Finding a numerical value for a partial differential

  • #1
I have a function [tex] Z = f(P,T) [/tex]
and would like to calculate the partial differentials [tex] \left ( \frac{\partial Z}{\partial P} \right )_T [/tex] and [tex] \left ( \frac{\partial Z}{\partial T} \right )_P [/tex] at values of P and T.

The function Z is compressibility factor (Lee and Kessler equation of state), P and T refer to pressure and temperature. The equation for Z is quite large;
[tex] Z = \frac{P_rv_r}{T_r} = 1 + \frac{B}{v_r} + \frac{C}{v_r^2} + \frac{D}{v_r^5}+\frac{c_4}{T_r^3v_r^2}\left ( \beta +\frac{\gamma}{v_r^2} \right )\exp\left ( -\frac{\gamma}{v_r^2} \right ) [/tex]
T_r and P_r refer to reduced pressures and temperatures:
[tex] T_r = \frac{T}{T_c},~~P_r = \frac{P}{P_c} [/tex] Other variables are constants and other expressions with T_r and P_r in them.

The solution procedure is a bit weird, but the gist of it is you solve the right hand side of the Z equality for v_r (which is pseudo variable);
[tex] \frac{P_rv_r}{T_r} = 1 + \frac{B}{v_r} + \frac{C}{v_r^2} + \frac{D}{v_r^5}+\frac{c_4}{T_r^3v_r^2}\left ( \beta +\frac{\gamma}{v_r^2} \right )\exp\left ( -\frac{\gamma}{v_r^2} \right ) [/tex]
then use some other relations and definitions to find Z. I have this part working correctly.

Although the expression for Z is long, I can find the derivatives manually.

Now, my question is this: can I treat v_r as being a constant when I take these derivatives manually? The value of v_r depends on both P and T when I am solving for it, so I'm not sure that I can.


Finally, if I do figure this out, how would I calculate the numerical value of:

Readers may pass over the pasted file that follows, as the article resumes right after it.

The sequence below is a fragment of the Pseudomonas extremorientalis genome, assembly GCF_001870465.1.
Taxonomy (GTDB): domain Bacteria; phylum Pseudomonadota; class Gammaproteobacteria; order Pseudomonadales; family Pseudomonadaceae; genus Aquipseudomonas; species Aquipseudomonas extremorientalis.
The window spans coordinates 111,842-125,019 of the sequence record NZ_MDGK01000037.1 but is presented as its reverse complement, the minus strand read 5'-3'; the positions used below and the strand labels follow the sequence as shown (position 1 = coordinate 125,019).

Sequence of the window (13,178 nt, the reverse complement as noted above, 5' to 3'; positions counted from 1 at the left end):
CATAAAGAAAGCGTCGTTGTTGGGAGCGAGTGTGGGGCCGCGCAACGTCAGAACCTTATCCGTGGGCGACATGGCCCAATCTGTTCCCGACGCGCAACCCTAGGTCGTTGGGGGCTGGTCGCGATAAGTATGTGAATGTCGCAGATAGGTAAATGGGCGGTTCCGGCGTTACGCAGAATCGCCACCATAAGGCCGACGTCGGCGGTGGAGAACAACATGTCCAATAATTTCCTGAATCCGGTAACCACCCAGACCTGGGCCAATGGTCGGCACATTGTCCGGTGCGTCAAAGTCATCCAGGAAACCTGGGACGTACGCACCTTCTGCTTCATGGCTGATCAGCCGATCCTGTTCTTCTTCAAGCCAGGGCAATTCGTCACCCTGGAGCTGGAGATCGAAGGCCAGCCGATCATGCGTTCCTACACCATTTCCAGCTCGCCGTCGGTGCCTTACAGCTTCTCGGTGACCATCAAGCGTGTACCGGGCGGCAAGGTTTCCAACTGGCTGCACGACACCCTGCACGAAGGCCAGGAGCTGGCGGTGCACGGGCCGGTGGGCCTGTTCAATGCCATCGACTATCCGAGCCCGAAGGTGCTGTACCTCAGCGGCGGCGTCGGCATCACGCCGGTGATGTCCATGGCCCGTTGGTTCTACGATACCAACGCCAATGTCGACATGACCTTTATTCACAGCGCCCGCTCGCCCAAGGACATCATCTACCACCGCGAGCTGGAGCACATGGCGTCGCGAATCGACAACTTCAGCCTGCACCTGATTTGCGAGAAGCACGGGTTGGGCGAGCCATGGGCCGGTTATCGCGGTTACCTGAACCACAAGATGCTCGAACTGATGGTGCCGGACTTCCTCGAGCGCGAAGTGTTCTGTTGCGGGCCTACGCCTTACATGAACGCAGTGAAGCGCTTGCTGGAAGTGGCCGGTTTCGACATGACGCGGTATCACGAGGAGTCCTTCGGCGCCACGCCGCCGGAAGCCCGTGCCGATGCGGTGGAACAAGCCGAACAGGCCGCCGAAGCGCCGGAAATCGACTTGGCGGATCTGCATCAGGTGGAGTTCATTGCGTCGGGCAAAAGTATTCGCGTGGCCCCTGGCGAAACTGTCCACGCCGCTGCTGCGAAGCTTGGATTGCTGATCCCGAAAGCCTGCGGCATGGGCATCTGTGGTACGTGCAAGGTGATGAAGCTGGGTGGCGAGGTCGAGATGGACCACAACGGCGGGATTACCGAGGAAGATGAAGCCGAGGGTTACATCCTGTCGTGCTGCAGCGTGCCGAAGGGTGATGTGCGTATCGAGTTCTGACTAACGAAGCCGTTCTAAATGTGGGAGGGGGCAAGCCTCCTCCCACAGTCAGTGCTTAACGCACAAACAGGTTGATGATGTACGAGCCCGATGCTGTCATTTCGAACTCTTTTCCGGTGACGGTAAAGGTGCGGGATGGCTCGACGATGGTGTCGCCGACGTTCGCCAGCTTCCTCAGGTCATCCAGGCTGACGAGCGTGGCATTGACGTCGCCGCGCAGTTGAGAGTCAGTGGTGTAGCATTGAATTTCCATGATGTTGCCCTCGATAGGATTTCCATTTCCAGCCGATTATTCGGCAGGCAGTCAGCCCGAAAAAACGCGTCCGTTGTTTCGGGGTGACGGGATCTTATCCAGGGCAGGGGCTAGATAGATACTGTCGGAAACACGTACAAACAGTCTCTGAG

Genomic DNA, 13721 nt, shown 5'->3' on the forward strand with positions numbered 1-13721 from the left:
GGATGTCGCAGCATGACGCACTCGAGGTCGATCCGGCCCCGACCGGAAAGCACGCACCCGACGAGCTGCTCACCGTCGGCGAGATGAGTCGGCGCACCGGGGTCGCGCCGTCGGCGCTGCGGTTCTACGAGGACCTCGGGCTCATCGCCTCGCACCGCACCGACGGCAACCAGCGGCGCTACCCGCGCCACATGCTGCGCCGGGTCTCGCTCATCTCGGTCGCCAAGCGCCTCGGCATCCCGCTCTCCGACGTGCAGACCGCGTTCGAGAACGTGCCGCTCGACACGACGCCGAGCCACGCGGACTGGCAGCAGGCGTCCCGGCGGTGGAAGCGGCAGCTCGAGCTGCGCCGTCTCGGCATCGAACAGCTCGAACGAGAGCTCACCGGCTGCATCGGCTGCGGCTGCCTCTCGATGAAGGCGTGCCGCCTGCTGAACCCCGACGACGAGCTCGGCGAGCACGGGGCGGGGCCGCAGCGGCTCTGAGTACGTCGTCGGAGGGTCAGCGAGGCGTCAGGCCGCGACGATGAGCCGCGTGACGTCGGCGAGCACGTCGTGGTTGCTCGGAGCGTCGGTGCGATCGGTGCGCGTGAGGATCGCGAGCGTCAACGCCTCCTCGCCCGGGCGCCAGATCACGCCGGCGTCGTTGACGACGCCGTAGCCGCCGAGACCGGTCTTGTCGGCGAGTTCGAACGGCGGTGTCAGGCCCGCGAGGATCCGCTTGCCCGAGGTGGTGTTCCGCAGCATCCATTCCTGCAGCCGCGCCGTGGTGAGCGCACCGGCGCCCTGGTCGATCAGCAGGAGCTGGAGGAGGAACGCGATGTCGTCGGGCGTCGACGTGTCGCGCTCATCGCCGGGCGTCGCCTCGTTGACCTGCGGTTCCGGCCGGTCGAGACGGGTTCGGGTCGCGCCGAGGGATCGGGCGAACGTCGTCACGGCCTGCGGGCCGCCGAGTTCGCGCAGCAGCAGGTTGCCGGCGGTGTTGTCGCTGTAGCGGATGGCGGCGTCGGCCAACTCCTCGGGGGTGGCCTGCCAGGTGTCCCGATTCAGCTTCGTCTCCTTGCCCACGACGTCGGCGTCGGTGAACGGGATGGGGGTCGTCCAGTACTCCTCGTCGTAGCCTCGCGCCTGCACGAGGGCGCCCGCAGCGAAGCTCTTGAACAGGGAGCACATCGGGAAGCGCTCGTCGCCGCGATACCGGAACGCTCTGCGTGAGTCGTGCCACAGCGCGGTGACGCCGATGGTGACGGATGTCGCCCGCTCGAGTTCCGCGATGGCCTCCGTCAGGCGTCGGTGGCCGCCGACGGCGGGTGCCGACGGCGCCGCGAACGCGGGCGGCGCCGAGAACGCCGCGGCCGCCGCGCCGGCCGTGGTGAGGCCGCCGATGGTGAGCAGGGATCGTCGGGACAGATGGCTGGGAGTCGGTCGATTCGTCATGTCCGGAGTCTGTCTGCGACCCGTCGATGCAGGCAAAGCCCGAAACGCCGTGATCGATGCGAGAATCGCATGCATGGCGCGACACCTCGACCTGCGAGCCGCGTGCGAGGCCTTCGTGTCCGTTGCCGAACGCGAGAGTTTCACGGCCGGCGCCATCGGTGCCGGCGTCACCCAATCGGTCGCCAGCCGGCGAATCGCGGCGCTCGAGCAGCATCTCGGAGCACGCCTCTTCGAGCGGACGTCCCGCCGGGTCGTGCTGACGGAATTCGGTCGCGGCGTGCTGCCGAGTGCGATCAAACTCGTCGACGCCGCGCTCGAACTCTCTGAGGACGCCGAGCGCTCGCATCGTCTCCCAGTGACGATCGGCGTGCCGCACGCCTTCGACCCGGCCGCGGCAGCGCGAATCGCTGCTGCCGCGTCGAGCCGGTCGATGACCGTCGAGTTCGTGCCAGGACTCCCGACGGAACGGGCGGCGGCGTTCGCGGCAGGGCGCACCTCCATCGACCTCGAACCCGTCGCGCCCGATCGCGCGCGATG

[tex] \left ( \frac{\partial Z}{\partial P} \right )_T [/tex]
Since we are holding T constant, would it be equivalent to
[tex]\frac{\partial Z}{\partial P} [/tex] , treating T as constant when taking the derivatives?

Hopefully this makes sense, and my apologies if this isn't the appropriate place to ask.
 

Answers and Replies

  • #2
arildno
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Well, if I've understood you correctly, you have introduced a pseudo-variable v_r=v_r(p,T), so that your expression for Z may be rewritten as Z=Z(v_r(P,T), P,T).
Am I correct?

Written like this, a fixed P, and differentiation of Z with respect to T will need to account for TWO effects, the change in Z as the result of change in V_r, plus the "direct" contribution in the change of Z due to T.

To take a trivial example, set Z=v_r+P+T, v_r=P+2T, you'll see you need BOTH contributions to the total change in Z.
 
  • #3
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What I would suggest would be to write:
[tex]v_r=\frac{ZT_r}{P_r}[/tex]
[tex]dv_r=\frac{T_r}{P_r}dZ+\frac{Z}{P_r}dT_r-\frac{ZT_r}{P_r^2}dP_r[/tex]

So, [itex]dZ = (-\frac{B}{v_r^2}-2\frac{C}{v_r^3}+...)dv_r[/itex]+ dTr term


Substitute the second equation into this one, and solve for dZ as a function of dPr and dTr.
 

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